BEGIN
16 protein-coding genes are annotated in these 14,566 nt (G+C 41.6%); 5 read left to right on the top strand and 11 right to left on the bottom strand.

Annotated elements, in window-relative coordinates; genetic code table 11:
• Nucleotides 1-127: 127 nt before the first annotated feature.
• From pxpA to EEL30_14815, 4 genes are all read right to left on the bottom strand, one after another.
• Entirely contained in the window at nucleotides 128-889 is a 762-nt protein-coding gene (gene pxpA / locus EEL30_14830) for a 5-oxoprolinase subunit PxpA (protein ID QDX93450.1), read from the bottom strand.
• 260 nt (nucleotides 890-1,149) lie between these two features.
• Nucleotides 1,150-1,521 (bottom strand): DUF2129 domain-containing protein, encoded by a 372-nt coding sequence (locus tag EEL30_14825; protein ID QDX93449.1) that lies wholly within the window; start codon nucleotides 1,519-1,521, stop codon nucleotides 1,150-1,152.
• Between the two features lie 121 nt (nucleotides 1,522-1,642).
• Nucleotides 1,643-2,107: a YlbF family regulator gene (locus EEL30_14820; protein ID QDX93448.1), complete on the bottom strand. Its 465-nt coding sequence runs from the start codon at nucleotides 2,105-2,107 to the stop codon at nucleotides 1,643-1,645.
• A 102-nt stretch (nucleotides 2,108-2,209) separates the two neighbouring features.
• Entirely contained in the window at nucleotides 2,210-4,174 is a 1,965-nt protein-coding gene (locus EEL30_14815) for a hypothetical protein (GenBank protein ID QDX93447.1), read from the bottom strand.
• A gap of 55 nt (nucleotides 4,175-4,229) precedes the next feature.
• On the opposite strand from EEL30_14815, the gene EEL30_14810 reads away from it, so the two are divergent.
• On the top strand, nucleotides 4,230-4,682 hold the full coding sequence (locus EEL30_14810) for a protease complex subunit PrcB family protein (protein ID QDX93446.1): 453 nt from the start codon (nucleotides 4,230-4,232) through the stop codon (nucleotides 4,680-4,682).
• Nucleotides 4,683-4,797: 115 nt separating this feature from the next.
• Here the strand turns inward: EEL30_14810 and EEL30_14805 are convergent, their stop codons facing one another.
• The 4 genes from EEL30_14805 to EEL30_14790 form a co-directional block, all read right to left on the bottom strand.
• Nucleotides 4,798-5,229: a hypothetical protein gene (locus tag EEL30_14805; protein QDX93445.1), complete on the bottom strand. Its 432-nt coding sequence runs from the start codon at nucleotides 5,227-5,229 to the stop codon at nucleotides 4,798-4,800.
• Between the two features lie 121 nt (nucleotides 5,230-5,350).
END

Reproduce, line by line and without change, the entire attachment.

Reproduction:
16 protein-coding genes are annotated in these 14,566 nt (G+C 41.6%); 5 read left to right on the top strand and 11 right to left on the bottom strand.

Annotated elements, in window-relative coordinates; genetic code table 11:
• Nucleotides 1-127: 127 nt before the first annotated feature.
• From pxpA to EEL30_14815, 4 genes are all read right to left on the bottom strand, one after another.
• Entirely contained in the window at nucleotides 128-889 is a 762-nt protein-coding gene (gene pxpA / locus EEL30_14830) for a 5-oxoprolinase subunit PxpA (protein ID QDX93450.1), read from the bottom strand.
• 260 nt (nucleotides 890-1,149) lie between these two features.
• Nucleotides 1,150-1,521 (bottom strand): DUF2129 domain-containing protein, encoded by a 372-nt coding sequence (locus tag EEL30_14825; protein ID QDX93449.1) that lies wholly within the window; start codon nucleotides 1,519-1,521, stop codon nucleotides 1,150-1,152.
• Between the two features lie 121 nt (nucleotides 1,522-1,642).
• Nucleotides 1,643-2,107: a YlbF family regulator gene (locus EEL30_14820; protein ID QDX93448.1), complete on the bottom strand. Its 465-nt coding sequence runs from the start codon at nucleotides 2,105-2,107 to the stop codon at nucleotides 1,643-1,645.
• A 102-nt stretch (nucleotides 2,108-2,209) separates the two neighbouring features.
• Entirely contained in the window at nucleotides 2,210-4,174 is a 1,965-nt protein-coding gene (locus EEL30_14815) for a hypothetical protein (GenBank protein ID QDX93447.1), read from the bottom strand.
• A gap of 55 nt (nucleotides 4,175-4,229) precedes the next feature.
• On the opposite strand from EEL30_14815, the gene EEL30_14810 reads away from it, so the two are divergent.
• On the top strand, nucleotides 4,230-4,682 hold the full coding sequence (locus EEL30_14810) for a protease complex subunit PrcB family protein (protein ID QDX93446.1): 453 nt from the start codon (nucleotides 4,230-4,232) through the stop codon (nucleotides 4,680-4,682).
• Nucleotides 4,683-4,797: 115 nt separating this feature from the next.
• Here the strand turns inward: EEL30_14810 and EEL30_14805 are convergent, their stop codons facing one another.
• The 4 genes from EEL30_14805 to EEL30_14790 form a co-directional block, all read right to left on the bottom strand.
• Nucleotides 4,798-5,229: a hypothetical protein gene (locus tag EEL30_14805; protein QDX93445.1), complete on the bottom strand. Its 432-nt coding sequence runs from the start codon at nucleotides 5,227-5,229 to the stop codon at nucleotides 4,798-4,800.
• Between the two features lie 121 nt (nucleotides 5,230-5,350).